Crews Hole White House

ROB ACTON-CAMPBELL | Bristol, United Kingdom | Trooper's Hill, BS5

"A landmark around which there are woven many tales of romance and adventure."

The White House
Dr Fryer’s picture of “The White House” which was featured in an 'Images of England' Book of Crews Hole, St George and Speedwell by Dave Stephenson and other members of the Barton Hill History Group.

Susan and I moved to the Crews Hole area of east Bristol in 1998, to a modern house (built 1993) - one of three houses built on the same plot by the previous owner. At the time we knew nothing about the history of the area, one of the house’s main attractions was the wonderful view of Troopers Hill, seen here in May 2021.

Soon after we were involved in the setting up of Friends of Troopers Hill in 2003; a local resident told us that she had received a small payment in the 1980s as a result of the land our house was built on being finally sold by the administrators of the estate of her ancestor, Charles White, when a final distribution of funds was made to his descendants. Charles White had died in 1895.

We didn’t do any further research until December 2020, when Friends of Troopers Hill were sent the photo below. It was taken in the early 1900s and shows Elizabeth Bessell, outside her home in around 1910. It was sent to us by her great-great-grand-daughter, Jayne.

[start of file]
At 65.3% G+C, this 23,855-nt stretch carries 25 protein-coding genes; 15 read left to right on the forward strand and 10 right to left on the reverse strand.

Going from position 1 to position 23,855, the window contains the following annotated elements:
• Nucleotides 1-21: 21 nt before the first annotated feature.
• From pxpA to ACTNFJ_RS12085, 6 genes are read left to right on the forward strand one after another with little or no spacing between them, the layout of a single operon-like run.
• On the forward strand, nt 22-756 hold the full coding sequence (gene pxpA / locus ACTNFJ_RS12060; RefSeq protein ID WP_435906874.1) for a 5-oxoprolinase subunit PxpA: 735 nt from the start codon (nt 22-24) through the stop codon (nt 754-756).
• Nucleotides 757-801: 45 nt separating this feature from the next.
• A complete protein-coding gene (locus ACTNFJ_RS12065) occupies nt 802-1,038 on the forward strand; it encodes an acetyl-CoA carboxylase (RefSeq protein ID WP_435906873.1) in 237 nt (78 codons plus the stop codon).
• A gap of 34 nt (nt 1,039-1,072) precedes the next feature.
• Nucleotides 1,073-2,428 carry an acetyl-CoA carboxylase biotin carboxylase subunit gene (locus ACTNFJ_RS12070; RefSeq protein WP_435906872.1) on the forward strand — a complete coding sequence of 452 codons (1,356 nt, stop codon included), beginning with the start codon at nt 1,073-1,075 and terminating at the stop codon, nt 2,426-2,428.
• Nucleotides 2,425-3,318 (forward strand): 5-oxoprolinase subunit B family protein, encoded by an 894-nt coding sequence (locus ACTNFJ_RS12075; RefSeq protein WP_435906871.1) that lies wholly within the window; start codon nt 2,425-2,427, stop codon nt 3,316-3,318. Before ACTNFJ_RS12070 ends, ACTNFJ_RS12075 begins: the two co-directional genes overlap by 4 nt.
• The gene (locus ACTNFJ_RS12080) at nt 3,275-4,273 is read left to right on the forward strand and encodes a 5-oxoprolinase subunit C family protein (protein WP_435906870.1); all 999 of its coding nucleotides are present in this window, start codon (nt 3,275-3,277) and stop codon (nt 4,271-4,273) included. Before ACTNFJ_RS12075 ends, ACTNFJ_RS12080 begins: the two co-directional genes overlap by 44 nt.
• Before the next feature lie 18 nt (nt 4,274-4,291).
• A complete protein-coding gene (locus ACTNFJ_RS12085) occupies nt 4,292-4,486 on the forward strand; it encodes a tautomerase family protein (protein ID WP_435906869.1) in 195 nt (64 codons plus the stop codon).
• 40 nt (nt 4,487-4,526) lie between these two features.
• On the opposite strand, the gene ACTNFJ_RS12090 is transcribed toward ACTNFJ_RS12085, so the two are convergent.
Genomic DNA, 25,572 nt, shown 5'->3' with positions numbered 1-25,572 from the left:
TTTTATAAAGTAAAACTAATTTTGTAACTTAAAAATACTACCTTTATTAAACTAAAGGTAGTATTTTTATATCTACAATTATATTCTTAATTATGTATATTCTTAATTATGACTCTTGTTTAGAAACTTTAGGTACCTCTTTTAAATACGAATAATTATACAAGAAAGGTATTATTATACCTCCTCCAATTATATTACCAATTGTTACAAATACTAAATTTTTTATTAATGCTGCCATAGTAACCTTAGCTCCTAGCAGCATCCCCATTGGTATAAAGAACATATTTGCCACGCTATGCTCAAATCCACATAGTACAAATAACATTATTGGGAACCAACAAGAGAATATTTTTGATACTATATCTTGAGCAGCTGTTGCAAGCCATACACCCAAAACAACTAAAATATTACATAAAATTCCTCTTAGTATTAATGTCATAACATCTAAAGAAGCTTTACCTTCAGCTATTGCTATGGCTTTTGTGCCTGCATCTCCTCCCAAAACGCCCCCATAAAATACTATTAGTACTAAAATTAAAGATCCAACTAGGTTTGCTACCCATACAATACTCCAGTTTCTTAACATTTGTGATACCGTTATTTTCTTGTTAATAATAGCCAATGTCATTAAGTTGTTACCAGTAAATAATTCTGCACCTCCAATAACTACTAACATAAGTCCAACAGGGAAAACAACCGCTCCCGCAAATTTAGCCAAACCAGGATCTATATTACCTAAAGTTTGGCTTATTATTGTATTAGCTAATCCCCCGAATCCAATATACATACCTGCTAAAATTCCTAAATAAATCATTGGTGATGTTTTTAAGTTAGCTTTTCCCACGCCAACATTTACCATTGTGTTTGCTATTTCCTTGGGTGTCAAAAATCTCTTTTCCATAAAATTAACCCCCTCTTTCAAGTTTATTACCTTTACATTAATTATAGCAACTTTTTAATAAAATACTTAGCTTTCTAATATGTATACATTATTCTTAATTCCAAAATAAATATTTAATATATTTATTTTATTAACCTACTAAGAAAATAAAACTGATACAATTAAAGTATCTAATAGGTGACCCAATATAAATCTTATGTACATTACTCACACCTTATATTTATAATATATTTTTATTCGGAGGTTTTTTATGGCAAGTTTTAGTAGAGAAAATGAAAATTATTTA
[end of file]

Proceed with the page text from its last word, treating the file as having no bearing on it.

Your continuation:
As soon as I saw the picture, I thought ‘that could be my garden’. On reading the email in more detail I saw that Elizabeth Bessell had indeed been a resident of the White House in Crews Hole. Some of the cottages that can be seen in the background are still standing, and the images below show Elizabeth superimposed on a recent photograph.

Another photograph shows Fred & William, Elizabeth’s two sons, this is taken further round the side of the house, the cottage behind them has now been demolished. It is interesting that whereas we now take photos with the glorious view of Troopers Hill in the background, these avoided the Hill. At that time the chimney may still have been in use and it was probably still a working quarry.

Information about another resident of the White House was sent to us by Sue White. Sue is the Great Great Grandaughter of James Limb, a Workman at lead works whose death at the White House, aged 83, on 20th December 1879 was reported in Western Daily Press on 26th December that year.

There is a family story that at one time the first James was Steward at the White House. He was waiting at table one day when his employer remarked "I shall remember you, Limb" (meaning to remember him in his will) when he fell forward dead. James Limb never received a penny. A further story tells of the White House being associated with fine music which drew crowds on Sundays!

Having received this information we looked further into the history of the White House.

The above extract from the 1840s tithe map of St George (taken from Bristol City Council Know Your Place maps) shows the White House as plots 684, 683 & 682. The Tithe Apportionment Index shows that plot 684, was a Methodist Meeting House in the ownership of Rev Robert Smith.

The reference to James Limb being a Steward at the White House (see above) may well therefore refer to his role at the chapel.